Suggest improvements for the highlighted problem area:
Irregardless of the dangers, Arjun and Malati sailed out of the Hooghly estuary and headed upriver just before high tide. Arjun was disinterested in doing any more sailing. Malati was nauseous. Hopefully they traveled towards home. Unfortunately, their roomate had done them a diservice by insisting that the tidal surges in the estuary were overated. Near Calcutta a six-foot tidal wave left their boat broken and stranded on the ghats.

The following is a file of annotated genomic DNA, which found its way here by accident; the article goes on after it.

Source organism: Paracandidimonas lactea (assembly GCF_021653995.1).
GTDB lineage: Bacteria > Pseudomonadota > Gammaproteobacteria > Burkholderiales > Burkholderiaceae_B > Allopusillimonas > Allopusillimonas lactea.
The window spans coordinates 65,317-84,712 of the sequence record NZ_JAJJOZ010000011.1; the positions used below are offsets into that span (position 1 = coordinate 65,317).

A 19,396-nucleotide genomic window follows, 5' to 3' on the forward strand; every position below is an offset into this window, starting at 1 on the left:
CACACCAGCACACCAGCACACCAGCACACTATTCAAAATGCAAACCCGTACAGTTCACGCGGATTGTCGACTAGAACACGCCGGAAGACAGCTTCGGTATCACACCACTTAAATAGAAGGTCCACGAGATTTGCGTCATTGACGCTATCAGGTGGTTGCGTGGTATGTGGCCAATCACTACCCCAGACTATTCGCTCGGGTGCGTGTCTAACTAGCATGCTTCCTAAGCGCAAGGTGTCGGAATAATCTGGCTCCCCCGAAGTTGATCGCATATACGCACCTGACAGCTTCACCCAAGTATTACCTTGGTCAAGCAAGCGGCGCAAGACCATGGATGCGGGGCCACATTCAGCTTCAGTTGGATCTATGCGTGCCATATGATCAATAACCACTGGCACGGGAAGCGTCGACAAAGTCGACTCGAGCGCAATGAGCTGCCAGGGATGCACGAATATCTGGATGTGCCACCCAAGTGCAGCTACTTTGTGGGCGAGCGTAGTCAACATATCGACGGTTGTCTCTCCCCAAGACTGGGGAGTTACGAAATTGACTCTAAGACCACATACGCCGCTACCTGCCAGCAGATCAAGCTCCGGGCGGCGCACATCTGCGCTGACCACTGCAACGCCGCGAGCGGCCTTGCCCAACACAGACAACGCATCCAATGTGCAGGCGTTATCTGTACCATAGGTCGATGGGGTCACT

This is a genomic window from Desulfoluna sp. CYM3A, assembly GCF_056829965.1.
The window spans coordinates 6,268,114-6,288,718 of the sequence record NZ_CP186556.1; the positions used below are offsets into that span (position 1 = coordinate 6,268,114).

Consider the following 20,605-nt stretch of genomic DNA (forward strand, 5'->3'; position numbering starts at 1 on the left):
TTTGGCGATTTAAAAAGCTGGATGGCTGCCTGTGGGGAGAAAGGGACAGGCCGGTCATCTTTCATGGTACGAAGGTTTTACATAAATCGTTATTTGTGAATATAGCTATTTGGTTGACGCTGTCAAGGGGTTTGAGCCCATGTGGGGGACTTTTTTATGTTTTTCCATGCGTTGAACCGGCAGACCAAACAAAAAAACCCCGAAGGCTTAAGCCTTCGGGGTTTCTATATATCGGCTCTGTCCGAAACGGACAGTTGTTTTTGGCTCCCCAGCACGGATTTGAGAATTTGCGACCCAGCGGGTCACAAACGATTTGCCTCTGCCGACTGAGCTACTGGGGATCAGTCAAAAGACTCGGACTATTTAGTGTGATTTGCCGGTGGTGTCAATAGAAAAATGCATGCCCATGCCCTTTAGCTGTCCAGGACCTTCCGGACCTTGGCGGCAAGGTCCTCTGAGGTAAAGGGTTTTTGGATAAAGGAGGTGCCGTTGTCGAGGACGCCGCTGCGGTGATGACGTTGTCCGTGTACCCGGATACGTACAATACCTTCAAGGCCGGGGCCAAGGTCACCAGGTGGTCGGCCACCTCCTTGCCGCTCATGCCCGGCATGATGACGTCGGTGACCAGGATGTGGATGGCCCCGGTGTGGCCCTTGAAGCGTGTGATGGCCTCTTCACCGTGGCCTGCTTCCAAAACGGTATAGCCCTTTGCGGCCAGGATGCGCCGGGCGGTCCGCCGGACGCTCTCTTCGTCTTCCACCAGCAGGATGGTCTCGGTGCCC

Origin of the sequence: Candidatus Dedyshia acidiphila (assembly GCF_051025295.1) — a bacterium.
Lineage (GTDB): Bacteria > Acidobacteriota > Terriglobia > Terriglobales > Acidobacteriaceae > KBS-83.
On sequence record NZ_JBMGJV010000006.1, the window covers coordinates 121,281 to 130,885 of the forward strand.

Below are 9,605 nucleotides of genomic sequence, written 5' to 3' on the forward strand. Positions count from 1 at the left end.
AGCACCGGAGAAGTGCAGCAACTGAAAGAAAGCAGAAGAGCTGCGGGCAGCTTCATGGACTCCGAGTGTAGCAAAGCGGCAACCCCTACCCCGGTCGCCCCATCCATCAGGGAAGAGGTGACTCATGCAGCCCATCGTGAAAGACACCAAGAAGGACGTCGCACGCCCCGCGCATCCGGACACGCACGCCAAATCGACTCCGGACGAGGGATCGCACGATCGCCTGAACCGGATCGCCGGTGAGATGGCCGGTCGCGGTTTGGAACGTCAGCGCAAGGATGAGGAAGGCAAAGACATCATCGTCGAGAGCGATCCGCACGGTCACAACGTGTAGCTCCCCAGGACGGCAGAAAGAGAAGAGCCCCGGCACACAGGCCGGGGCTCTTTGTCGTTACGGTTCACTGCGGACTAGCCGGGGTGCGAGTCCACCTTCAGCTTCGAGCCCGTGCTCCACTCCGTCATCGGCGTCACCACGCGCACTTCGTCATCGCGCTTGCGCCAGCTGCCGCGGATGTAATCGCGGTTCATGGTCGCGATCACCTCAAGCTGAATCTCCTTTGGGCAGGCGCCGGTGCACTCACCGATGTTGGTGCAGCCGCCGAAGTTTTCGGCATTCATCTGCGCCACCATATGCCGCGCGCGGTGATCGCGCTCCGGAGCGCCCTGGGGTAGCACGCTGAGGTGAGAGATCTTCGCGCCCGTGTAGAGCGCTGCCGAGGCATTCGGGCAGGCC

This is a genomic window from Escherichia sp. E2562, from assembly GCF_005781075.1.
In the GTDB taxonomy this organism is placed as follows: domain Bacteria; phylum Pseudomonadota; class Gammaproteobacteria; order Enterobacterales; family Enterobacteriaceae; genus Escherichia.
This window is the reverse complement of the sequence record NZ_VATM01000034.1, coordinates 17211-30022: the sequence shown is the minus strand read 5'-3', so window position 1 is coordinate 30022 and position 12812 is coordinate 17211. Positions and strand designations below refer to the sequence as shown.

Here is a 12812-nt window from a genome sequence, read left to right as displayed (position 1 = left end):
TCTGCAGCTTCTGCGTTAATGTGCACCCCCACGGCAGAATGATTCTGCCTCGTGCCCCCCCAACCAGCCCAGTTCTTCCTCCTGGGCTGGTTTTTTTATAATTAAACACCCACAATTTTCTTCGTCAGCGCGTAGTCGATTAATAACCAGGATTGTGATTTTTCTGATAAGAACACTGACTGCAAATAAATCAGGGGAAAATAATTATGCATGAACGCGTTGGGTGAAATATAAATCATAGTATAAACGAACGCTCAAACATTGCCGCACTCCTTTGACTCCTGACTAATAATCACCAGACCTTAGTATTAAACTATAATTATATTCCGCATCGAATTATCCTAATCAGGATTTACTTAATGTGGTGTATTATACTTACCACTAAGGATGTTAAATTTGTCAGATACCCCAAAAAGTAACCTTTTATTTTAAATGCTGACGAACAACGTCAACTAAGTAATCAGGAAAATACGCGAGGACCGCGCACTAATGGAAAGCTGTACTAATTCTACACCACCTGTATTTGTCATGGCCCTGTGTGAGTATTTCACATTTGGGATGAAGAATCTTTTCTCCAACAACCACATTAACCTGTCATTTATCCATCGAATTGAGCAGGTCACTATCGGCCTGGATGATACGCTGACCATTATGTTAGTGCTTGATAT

- Uninterested versus Disinterested -
Another common error is found in the middle of our opening paragraph:
Arjun was disinterested in doing any more sailing.
A disinterested person is impartial or unbiased. Such a person may be interested, but brings no preconceived notions or preferences. On the other hand, if we mean to say a person simply has no interest in something, we should use the word uninterested:
Arjun was uninterested in doing any more sailing.
To help remember the difference between these words, try making up a mnemonic such as:
Disinterested judges are fair;
uninterested bailiffs don't care.